I had seen and admired a couple of photos of these rooms but not the house they belong to until now. This summer house is located in a place called Seaside in Florida. It was in this town where the 1998 movie The Truman Show was filmed.
Seaside was founded in 1981 and it is the first town in the United States to follow the precepts of the New Urbanism: a movement in city planning that favors the pedestrian over the car, that believes that all residences should be a short walk from the town center, and that tries to foster a sense of community—of people actually living together. The idea of this easy going town was concieved by developer Robert Davis and designed by Miami architects Andrçs Duany and Elizabeth Plater-Zyberk.
Now this particular residence was built and designed by Robert A. M. Stern Architects.
As you can see in this photograph the high dunes block an ocean view from the first floor, so they had to come up with a solution to give the living and dining rooms a view of the ocean. What they did was to reverse the usual placement of rooms. Three of the four bedrooms are on the first floor, and the living and dining rooms are on the second floor, where the bedrooms usually are. The master bedroom, which has the best view of all, is on the third floor.
Painted coffered ceilings in the living room and dining room. Built in shelves flank the fireplace. A huge area rug brings the living room neatly together.
The dining room is in the same area as the living room. You can see the same built in shelves in the previous photo.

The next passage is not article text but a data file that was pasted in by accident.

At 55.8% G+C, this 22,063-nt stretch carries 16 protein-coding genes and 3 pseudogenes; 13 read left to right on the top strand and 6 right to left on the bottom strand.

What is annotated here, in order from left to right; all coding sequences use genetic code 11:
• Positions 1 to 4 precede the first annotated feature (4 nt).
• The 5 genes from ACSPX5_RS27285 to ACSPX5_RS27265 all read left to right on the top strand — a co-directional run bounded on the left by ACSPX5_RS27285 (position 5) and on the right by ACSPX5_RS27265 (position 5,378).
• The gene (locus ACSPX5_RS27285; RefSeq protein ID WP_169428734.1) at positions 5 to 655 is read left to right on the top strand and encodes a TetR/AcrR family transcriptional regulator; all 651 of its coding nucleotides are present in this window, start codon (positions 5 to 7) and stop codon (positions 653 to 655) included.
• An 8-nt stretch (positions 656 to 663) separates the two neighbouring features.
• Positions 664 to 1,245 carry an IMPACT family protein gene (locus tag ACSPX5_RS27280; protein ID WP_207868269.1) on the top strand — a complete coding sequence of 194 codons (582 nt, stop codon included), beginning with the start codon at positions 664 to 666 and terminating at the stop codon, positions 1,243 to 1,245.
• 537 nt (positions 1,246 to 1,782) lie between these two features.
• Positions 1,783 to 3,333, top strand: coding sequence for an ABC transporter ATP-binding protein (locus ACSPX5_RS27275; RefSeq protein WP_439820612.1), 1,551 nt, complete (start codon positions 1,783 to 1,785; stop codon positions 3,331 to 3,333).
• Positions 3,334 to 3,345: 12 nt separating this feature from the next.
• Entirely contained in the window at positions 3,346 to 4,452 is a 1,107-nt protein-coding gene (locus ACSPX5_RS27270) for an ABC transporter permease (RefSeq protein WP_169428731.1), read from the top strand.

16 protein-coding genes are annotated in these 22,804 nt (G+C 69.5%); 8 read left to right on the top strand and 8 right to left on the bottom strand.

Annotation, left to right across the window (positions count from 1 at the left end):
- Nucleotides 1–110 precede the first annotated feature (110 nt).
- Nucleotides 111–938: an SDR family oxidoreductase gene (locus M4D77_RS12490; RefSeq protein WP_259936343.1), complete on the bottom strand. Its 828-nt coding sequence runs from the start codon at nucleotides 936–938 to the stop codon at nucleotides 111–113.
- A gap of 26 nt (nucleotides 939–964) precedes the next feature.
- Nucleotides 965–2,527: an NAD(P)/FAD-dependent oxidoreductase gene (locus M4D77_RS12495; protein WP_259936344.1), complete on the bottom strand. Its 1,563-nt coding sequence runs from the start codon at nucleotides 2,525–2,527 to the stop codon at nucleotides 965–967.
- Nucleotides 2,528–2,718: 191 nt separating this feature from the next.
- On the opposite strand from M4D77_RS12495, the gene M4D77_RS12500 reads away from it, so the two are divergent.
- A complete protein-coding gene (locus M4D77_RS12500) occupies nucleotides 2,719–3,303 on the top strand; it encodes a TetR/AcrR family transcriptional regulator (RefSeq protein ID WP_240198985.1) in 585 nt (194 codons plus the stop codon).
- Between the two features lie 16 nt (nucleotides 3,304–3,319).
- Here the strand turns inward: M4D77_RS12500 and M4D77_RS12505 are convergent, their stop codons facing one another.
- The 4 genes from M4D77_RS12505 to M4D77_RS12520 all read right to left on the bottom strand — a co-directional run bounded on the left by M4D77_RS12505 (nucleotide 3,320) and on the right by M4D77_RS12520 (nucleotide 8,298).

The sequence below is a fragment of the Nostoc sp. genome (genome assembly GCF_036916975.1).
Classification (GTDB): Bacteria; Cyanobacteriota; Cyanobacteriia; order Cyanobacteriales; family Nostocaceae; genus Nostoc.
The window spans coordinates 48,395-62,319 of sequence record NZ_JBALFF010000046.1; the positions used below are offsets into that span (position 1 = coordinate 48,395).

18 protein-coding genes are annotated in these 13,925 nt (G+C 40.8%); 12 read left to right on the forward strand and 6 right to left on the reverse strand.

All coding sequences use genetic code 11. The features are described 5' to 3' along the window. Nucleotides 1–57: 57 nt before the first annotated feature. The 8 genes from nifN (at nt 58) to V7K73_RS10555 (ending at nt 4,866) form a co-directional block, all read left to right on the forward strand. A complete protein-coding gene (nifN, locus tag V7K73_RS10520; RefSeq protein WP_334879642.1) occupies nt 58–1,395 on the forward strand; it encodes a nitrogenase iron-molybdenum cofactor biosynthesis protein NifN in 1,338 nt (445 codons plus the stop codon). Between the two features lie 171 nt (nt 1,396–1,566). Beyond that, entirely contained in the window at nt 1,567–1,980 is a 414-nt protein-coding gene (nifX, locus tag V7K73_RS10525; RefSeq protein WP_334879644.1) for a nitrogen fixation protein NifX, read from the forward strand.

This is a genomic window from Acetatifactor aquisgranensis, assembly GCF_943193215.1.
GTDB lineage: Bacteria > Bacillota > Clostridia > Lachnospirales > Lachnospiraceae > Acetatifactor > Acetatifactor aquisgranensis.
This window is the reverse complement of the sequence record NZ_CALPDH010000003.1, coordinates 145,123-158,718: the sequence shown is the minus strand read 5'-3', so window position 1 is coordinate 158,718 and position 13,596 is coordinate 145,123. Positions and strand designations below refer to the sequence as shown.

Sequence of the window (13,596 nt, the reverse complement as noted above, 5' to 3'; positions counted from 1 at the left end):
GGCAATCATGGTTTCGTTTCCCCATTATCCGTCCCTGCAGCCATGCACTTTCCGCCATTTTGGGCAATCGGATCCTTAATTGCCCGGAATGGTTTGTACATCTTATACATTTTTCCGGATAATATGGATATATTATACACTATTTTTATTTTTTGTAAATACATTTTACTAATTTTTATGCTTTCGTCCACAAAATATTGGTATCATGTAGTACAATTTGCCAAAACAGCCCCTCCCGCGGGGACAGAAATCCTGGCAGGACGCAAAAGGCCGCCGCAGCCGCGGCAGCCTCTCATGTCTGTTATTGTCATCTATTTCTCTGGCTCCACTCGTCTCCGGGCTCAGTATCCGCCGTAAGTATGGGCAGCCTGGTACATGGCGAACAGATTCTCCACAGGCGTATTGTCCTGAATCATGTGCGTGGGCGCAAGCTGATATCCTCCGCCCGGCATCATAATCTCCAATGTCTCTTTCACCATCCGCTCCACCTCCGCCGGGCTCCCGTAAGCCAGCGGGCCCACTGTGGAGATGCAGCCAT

The kitchen’s pocket doors open to views of the town. Didn't know I liked yellow kitchens. But I do!
This porch with a magnificent sea view is right off the living room. If you have a look at the first picture you can see this porch with its curtains on the second floor facing the sea. There are other houses quite near so the curtains here offer privacy. The house has three porches, one on each floor and all facing the ocean.
The guest room off the entrance hall. Stone and marble floor.
One of the children’s bedrooms has a built-in sleeping nook.
On the first floor, facing the dune there's the children’s screen porch with wicker furniture and enclosed by French doors. I like the detail of the lanterns attached to the columns and the hanging settees.
The master bedroom on the top floor opens onto a porch.
To support the porch roof, Stern conceived a dramatic single column.
The south façade.
All images and information from Architectural Digest.
I have linked this post to Toot your Horn Tuesday at Leah's blog and also at SimplySweetHome where Jerri is hosting a MckLinky party. Thanks Jerri!